FCC ISSUES TWO CITATIONS IN LONGSTANDING POWER LINE NOISE CASE
andre.kesteloot at verizon.net
Sat Sep 1 10:24:51 CDT 2007
==> FCC ISSUES TWO CITATIONS IN LONGSTANDING POWER LINE NOISE CASE
The Federal Communications Commission's Dallas Field Office issued Citations on July 25 to two utilities in a longstanding power line noise case in Lubbock, Texas. Bryan Edwards, W5KFT, of Lubbock, first reported the interference concerning the two involved utilities, Lubbock Power & Light (LP&L) and Xcel Energy, as early as 1994. The record shows that the FCC Dallas Field Office clarified the FCC rules with regard to power line noise for LP&L as early as 1998, and issued three letters to LP&L in 2003 and 2004. Xcel Energy was first issued an FCC letter in 2004.
The Citations to the Lubbock utilities said that due to an investigation conducted by the FCC's Dallas office May 22-25, 2007, they found that both LP&L and Xcel "caused harmful interference to the reception of amateur communications to amateur licensee W5KFT in Lubbock, Texas," and that "Section 15.209 sets the general radiated emission limits for intentional radiators. The limit for the band 30 to 88 MHz is 100 micro-volts per meter measured at 3 meters. The attached list of strong electrical arcing points appears to exceed the value allowed even for intentional radiators." The list, attached to each Citation, included 44 separate "strong electrical arcing points" that were found near Edwards' home.
The FCC directed both LP&L and Xcel, pursuant to the Commission's Rules, to provide documents and information within 10 days of their respective Citations. "Because the source of harmful interference is emanating from more than one power company and past attempts have not resolved the problem, you must submit a written plan describing the planned resolution of this case," including LP&L's coordination with Xcel Energy and Xcel's coordination with LP&L, according to the Citations. Also, each company is "directed to provide a report every sixty (60) days, of work completed to resolve the interference until your distribution system is in compliance."
Each Lubbock utility was warned that "[v]iolations of the Act or the Commission's Rules may subject the violator to substantial monetary forfeitures, seizure of equipment through in rem forfeiture action, and criminal sanctions, including imprisonment." In rem is a civil forfeiture proceeding as opposed to a criminal forfeiture proceeding.
In its undated Response to the FCC's Citation, LP&L stated that it "does not admit to and specifically denies any violation of the [Communications] Act [of 1934] or any rule pertaining thereto," but "in order to comply with the...Citation, the City of Lubbock files this response." As a result of the Citations issued by the FCC, LP&L's Response stated that representatives from "Lubbock Power & Light met with Paul Leonard, P.E., Area Engineer with Xcel Energy to discuss the alleged findings regarding harmful interference to the reception of amateur communications by amateur licensee W5KFT in Lubbock, Texas."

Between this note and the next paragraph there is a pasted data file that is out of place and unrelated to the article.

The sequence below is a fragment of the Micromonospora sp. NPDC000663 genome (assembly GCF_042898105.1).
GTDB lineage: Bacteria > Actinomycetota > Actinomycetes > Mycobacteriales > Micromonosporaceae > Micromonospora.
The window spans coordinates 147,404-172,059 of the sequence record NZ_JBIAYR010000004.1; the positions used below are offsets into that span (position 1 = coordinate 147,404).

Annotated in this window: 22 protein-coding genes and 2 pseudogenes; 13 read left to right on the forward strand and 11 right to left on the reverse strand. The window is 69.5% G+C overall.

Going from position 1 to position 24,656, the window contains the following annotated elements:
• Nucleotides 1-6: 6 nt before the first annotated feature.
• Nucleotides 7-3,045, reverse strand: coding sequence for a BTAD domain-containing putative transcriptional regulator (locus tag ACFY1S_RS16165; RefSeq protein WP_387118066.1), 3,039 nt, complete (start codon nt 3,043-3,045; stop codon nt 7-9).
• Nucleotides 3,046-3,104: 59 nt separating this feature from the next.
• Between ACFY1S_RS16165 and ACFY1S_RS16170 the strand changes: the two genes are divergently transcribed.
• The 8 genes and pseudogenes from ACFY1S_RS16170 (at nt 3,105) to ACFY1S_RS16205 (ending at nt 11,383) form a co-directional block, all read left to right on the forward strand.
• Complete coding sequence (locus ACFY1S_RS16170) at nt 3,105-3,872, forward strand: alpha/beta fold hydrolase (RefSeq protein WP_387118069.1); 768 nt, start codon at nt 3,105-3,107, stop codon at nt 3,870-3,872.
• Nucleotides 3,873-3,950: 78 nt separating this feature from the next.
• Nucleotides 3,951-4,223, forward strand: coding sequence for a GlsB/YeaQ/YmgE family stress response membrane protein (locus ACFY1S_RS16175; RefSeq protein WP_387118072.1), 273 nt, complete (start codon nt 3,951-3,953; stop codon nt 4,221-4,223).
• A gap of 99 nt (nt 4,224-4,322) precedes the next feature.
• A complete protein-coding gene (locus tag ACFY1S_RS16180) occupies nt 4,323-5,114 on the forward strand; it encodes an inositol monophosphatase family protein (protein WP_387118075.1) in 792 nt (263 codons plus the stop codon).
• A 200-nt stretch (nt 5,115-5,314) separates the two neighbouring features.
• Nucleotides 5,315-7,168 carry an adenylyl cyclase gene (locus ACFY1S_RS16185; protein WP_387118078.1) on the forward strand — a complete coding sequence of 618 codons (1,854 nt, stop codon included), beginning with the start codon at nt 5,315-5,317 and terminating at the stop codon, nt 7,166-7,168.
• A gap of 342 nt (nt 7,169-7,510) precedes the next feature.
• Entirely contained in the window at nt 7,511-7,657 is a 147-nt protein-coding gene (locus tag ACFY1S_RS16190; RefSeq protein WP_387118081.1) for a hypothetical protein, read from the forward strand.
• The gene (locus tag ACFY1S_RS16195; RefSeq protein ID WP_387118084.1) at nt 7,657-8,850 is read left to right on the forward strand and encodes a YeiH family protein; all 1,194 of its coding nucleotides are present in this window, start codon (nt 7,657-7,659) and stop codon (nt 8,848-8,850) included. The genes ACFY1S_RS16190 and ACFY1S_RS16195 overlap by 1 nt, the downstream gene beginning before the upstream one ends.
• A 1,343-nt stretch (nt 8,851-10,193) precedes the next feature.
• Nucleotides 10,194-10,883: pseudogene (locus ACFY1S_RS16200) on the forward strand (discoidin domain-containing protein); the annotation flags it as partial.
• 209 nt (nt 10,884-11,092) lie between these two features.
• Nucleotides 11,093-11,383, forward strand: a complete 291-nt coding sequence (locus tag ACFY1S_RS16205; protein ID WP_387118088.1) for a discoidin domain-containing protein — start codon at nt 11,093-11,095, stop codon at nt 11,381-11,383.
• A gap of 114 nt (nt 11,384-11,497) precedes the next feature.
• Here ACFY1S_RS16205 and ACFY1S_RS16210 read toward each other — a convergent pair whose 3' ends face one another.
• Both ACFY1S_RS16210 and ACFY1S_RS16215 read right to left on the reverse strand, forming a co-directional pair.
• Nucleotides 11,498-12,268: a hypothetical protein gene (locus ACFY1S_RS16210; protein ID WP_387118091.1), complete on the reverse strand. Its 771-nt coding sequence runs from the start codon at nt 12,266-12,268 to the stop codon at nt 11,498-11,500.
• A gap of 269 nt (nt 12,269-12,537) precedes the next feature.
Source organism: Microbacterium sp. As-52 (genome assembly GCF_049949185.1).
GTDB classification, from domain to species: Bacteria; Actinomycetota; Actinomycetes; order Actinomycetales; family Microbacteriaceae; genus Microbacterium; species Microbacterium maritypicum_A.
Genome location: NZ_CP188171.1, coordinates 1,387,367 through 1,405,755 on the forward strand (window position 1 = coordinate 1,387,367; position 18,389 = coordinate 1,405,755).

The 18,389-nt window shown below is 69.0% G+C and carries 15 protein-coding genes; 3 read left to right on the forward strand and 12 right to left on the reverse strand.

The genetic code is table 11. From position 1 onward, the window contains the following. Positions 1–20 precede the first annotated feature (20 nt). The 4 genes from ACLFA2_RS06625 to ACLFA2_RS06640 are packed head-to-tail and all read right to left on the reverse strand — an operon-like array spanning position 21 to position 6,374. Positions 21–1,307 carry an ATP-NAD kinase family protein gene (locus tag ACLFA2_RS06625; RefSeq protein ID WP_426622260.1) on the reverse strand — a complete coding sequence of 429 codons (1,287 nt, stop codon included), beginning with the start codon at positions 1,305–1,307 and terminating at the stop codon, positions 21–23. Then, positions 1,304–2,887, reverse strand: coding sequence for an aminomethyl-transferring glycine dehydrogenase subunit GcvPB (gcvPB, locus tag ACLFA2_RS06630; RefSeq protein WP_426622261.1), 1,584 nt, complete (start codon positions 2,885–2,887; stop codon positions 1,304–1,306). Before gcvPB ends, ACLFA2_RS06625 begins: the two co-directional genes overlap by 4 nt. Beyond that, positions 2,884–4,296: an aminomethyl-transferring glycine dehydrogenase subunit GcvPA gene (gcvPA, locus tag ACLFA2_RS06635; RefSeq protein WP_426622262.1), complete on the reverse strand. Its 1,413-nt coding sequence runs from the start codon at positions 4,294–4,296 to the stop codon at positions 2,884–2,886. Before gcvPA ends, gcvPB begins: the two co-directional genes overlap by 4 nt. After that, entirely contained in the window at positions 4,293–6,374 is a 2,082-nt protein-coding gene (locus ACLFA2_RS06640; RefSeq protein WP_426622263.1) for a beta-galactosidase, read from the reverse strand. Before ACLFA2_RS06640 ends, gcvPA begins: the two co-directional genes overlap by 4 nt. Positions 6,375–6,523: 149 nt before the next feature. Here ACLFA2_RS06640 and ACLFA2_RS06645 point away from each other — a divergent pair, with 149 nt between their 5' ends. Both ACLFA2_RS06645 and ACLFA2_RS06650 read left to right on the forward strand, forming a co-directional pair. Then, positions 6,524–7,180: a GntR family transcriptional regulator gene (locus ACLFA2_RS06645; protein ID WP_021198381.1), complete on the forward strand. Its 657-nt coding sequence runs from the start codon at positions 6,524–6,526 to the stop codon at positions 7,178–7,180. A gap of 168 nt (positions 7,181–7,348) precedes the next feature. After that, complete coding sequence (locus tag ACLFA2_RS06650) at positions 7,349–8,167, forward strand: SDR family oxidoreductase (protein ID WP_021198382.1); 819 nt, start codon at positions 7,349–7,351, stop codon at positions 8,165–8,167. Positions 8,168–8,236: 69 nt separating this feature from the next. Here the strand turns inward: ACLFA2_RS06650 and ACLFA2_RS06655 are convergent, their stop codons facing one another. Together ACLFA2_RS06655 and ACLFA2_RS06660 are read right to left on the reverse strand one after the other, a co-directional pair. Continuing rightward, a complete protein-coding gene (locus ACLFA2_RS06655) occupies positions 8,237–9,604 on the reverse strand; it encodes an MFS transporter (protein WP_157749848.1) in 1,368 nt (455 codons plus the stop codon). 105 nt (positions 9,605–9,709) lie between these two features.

Xcel's Response pointed out that the Citation acknowledges "that the source of harmful interference to amateur licensee W5KFT is emanating from more than one power company." Xcel also alleges that it "has been working with amateur W5KFT for a number of years in an effort to identify the source of, and a possible resolution for, the harmful interference he is experiencing. Xcel Energy has a good working relationship with the licensee and has coordinated with him on numerous occasions in attempting to resolve his interference problems."
Xcel goes on to assure the FCC that it will "retain an outside technical consultant to provide an unbiased assessment of whether the harmful interference to W5KFT is attributable to Xcel Energy's power system and if so, what corrective measures would be required." Edwards reported that on Thursday, August 30, he received a phone call from Paul Leonard, head of Xcel Energy in West Texas. Edwards said he was told that Xcel has contracted with Mike Martin, K3RFI, to come out to Lubbock in October to work on the line noise. "Leonard said they tried to get LP&L to participate with them and Mike, but they refused to do so," Edwards said. Martin owns and operates RFI Services, a firm dedicated exclusively to RFI locating and training. He has been locating interference sources for more than 25 years, solving an average of 500 complaints a year, according to the ARRL Lab. Martin has also given power line interference workshops at ARRL Headquarters.
ARRL Lab Manager Ed Hare, W1RFI, said, "I am pleased to see the FCC taking a strong enforcement step in this case. It has gone on for a long time, and this Citation should serve to finally get things resolved. It is unfortunate that some of the power line cases the ARRL is handling can't be resolved without the FCC taking formal action, but I expect that electric utilities across the country will now take notice of this case."
Most power line noise sources in fact can be located quickly and economically, Gruber said; many utilities in fact handle power line noise complaints as a matter of routine maintenance. "All it takes is a properly trained RFI investigator with modern noise locating equipment. By using noise signature techniques, the utilities would have had only to address those sources actually contributing to the problem. The message to utilities here is clear. Don't ignore power line noise complaints! Don't make the FCC get involved!"
For more information on this story, as well as links to the ARRL report, the FCC's Citations and the utilities' Responses, please see the ARRL Web site <http://www.arrl.org/news/stories/2007/08/30/100/?nc=1>.
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